Avenging Spider-Man #16: Homo Superior Spidey

Ock-As-Spidey teams up with the X-Men for the first time. They have telepaths. It could be bad.

Andy Hunsakerby Andy Hunsaker

As much as I've been using 'trust in Dan Slott' as a mantra to try and roll with the new Superior Spider-Man, Avenging Spider-Man #16 proves that I can just as easily use "trust in Christopher Yost," as he's taken over the other Spidey book to tell tales of Dr. Octopus living in Spider-Man's body.

I'd thought previously that perhaps one of the reasons why this new turn of events hasn't completely grabbed me yet is that 'angrily reluctantly heroic ex-villain version of Spider-Man' was already pretty well handled in Yost's Scarlet Spider series, and thus it feels mildly redundant. However, I do have to admit that Dr. Octopus and Kaine are two very different villains with very different methods of trying to live up to the Spider-Man ideal. Kaine is reckless, violent, foul-mouthed and hates himself, while Otto is careful, diligent, erudite and loves himself with an unbridled arrogance. And with this issue, Yost has set down some seeds for these two villainous Spideys to cross paths.

Undoubtedly, the most fun part of this whole Supey Spidey exercise will be watching how Otto Octavius perceives and responds to dealing with heroes and characters he never really interacted with before. In this issue, he teams up with the X-Men to deal with a weird giant mutant spider rampage throughout the city. This makes even the narration exciting, as he makes a mental rolodex of Peter Parker's memories from Otto Octavius' perspective to familiarize himself with Beast, Storm, Iceman, Shadowcat, Rachel Grey and Wolverine. Rachel is the most dangerous to him, being a telepath who could sniff out Otto's deception.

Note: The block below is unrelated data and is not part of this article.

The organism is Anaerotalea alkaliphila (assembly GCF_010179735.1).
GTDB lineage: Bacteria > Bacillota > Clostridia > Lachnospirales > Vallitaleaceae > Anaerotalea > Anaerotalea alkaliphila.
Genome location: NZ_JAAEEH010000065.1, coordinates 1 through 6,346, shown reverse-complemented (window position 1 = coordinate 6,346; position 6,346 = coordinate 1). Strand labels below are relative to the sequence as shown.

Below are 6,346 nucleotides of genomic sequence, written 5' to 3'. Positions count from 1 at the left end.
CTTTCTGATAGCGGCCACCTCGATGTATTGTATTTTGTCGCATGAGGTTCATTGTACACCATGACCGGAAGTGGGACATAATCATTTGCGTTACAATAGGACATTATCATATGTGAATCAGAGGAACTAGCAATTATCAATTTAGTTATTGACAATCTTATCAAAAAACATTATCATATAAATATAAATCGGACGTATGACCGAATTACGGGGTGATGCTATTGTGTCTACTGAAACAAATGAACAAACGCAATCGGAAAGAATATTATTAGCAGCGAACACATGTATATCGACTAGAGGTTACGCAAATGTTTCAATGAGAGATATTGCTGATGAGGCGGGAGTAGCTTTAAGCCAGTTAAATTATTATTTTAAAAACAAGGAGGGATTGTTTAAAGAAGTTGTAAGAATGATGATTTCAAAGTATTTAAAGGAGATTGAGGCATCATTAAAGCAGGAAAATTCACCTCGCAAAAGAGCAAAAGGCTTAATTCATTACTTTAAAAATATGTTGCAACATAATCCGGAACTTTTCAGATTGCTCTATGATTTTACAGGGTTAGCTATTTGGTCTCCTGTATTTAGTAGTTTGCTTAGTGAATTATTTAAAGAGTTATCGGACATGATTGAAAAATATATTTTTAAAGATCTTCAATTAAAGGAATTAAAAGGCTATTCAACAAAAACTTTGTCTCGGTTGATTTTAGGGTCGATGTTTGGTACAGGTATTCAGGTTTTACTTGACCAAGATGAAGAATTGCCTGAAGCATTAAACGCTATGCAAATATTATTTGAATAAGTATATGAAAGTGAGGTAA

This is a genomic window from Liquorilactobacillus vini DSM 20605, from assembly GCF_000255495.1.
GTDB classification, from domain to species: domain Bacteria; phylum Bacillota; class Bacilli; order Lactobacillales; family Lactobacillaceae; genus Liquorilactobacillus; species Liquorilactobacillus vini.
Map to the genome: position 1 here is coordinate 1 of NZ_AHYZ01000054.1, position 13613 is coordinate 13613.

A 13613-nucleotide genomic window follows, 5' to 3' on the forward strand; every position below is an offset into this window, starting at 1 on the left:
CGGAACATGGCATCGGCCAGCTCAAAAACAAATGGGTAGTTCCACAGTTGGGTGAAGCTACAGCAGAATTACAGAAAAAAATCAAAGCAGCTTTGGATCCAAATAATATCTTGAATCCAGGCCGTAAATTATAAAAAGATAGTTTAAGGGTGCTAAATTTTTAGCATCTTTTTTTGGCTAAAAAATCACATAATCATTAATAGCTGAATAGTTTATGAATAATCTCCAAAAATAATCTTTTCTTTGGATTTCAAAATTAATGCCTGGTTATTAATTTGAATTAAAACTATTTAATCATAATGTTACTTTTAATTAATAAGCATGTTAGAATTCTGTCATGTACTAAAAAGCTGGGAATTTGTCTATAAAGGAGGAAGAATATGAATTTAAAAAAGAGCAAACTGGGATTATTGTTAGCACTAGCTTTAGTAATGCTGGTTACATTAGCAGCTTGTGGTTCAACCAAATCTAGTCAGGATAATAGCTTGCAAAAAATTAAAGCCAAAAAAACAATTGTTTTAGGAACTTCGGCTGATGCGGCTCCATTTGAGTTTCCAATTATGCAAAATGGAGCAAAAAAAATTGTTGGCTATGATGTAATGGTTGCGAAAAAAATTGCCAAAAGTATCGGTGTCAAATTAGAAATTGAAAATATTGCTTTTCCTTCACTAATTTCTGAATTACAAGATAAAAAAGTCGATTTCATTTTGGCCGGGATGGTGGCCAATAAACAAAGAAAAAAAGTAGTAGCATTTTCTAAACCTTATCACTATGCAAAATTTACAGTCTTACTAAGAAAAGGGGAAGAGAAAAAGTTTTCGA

As he inwardly insults them all, he out-thinks Hank McCoy on how to deal with this spider threat (although it's easily played off because hey, he's still Spider-Man), and then acts on Peter Parker's quiet annoyance with Wolverine's tendency to condescend to him by putting the Canucklehead in his place, straight-up kicking his ass for the indignity of touching him (Wolvie fans, be cool, Logan is of course holding back). That prompts Woofie to try and get Rachel to look into Spidey's head, and it's only by accessing "a little Parker charm." We're still feeling out how the Otto/Peter mind-meld works here. We know the actual Peter Parker is present in some kind of astral subconscious form, thanks to Superior Spider-Man #1, and while the default setting seems to be Otto, it also seems he can either imitate Peter's banter or draw on his memories to bluff out of prickly situations if need be. Plus, Otto has sort of relived all of Peter's formative experiences, so ostensibly he has that sense of responsibility shifting his world view a bit. Chances are, it's just going to work how the story needs it to work for now.

Yost always seems to write an entertaining script, and this is no exception. While it still feels like the novelty of Ock-Spidey will wear off too soon, it's still there at the moment, and seeing Otto snidely deride each X-Man individually is enjoyable. Iceman "seems to like bad jokes even more than Parker" and McCoy is a "blue ape or cat or whatever it is." The art from Paco Medina is also pretty dynamic and slick.

The reveal at the end – that the Jackal has co-opted some genetic storehouses from Mr. Sinister (oh god, what a team-up of clone-fetishists that would be) to create the spider-hybrid creature – is a sure sign that Yost has every intention of having Ock-Spidey collide with Scarlet Spider Kaine, a creation of the Jackal's, somewhere down the line. I do look forward to that, because if anybody can suss out the truth, it'll be Kaine.

I can't believe I care about Kaine. Yost is a miracle-worker. And Avenging Spider-Man should be an interesting ride for as long as he's in control of it.